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Why Verizon Believes Postpaid Subscribers Are Moving to Prepaid

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Verizon’s prepaid net additions in 3Q16

In the previous part of this series, we discussed Verizon’s (VZ) postpaid phone subscriber net additions in 3Q16. Costs associated with prepaid customers are much lower than the costs for postpaid subscribers, which makes them more profitable. Acquisition costs, maintenance costs, and upfront costs are all lower for prepaid subscribers.

In 3Q16, Verizon added 83,000 net prepaid subscribers, which is a significant improvement sequentially as well as compared to the prior year. This increase was mainly due to the impact of new pricing plans for prepaid subscribers, which led to the migration of ~40,000 postpaid users, primarily 3G or feature phone users to prepaid plans. According to a PC Magazine report from November 7, 2016, “Verizon on Monday introduced two new 5GB and 10GB prepaid plans for smartphones that go into effect Nov. 13. The 5GB plan, priced at $50, offers unlimited talk and text in the US, carryover data with a one-time payment, mobile hotspot capabilities, and international messaging to more than 200 countries. For $70, the 10GB plan includes all those features plus unlimited calling to Mexico and Canada.”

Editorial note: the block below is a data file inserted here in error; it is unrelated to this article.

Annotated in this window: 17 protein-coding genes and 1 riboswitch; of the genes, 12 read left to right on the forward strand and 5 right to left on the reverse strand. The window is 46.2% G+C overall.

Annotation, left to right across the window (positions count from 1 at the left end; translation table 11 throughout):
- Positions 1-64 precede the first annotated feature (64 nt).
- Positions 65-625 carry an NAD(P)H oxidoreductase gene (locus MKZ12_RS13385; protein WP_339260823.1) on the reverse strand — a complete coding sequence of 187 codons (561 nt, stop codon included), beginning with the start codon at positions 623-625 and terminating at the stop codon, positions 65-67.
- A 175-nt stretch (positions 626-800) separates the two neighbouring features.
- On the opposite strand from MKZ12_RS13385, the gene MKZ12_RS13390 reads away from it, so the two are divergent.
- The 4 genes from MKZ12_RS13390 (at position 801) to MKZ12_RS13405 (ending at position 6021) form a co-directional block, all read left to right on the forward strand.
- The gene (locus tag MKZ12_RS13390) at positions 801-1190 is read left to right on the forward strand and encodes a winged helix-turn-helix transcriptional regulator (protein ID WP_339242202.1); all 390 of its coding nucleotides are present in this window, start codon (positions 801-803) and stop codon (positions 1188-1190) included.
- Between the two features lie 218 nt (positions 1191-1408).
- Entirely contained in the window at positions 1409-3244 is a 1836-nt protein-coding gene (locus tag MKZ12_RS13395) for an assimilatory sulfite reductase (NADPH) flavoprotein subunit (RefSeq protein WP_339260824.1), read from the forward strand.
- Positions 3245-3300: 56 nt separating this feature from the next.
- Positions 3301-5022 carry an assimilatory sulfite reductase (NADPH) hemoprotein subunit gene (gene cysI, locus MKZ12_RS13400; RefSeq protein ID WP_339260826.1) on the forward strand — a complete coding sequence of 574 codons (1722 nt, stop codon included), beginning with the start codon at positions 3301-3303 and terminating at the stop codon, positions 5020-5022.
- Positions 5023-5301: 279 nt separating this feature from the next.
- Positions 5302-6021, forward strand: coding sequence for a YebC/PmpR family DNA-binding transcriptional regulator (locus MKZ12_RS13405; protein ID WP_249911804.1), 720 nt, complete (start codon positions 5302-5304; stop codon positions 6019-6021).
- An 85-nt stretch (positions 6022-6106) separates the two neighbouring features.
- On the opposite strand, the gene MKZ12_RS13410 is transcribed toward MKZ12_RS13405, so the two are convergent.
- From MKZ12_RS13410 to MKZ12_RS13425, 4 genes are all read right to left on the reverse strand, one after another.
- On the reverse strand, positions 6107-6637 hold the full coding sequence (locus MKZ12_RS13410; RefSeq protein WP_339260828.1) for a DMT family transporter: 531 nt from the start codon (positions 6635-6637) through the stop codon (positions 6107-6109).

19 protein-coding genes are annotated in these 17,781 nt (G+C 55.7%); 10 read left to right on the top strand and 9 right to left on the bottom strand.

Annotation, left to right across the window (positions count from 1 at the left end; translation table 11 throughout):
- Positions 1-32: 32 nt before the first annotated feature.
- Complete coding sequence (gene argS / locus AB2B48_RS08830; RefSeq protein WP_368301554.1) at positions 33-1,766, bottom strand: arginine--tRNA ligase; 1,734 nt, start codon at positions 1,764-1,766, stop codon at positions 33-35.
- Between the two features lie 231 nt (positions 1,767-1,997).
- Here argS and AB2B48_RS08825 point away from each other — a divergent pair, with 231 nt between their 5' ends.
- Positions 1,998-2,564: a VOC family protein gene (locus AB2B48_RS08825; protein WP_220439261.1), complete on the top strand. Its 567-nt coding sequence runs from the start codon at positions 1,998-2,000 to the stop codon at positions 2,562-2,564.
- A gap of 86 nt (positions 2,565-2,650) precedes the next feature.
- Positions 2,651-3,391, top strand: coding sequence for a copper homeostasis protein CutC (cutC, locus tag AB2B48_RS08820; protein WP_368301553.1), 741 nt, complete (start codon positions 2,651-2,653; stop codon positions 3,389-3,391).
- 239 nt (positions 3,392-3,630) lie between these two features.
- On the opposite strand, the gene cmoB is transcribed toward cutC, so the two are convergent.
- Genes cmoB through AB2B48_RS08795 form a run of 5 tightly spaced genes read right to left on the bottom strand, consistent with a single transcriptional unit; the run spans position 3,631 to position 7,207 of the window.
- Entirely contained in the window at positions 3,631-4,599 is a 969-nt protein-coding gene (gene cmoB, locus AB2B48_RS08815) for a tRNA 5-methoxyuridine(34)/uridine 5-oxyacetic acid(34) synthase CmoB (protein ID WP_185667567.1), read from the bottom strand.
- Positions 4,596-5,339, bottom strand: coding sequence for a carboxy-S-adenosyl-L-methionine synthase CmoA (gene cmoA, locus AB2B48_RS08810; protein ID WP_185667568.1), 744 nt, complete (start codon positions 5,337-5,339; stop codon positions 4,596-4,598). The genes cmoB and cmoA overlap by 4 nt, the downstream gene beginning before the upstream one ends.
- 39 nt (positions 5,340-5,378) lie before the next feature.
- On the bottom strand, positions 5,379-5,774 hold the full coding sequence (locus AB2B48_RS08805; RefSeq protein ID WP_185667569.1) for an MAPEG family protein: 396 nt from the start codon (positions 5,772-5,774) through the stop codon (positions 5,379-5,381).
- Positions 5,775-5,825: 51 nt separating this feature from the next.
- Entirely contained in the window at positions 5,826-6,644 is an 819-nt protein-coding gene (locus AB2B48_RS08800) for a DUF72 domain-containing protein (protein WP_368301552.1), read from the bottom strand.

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Verizon’s peer comparison of prepaid net additions in 3Q16

In 3Q16, Sprint (S) lost 427,000 net prepaid subscribers. However, AT&T (T) and T-Mobile (TMUS) gained 304,000 and 684,000 net prepaid subscribers, respectively, which means that T-Mobile gained the maximum subscribers both in the postpaid and prepaid categories.

At the end of 3Q16, Verizon’s postpaid base was the largest among the top four US wireless players. However, the carrier had the smallest prepaid base among these players. T-Mobile’s prepaid subscriber base was the largest with ~19.3 million. Sprint and AT&T followed with ~13.5 million and ~13 million prepaid subscribers, respectively. Verizon had ~5.5 million prepaid subscribers.

In the next article of this series, we’ll discuss Verizon’s postpaid churn rate.

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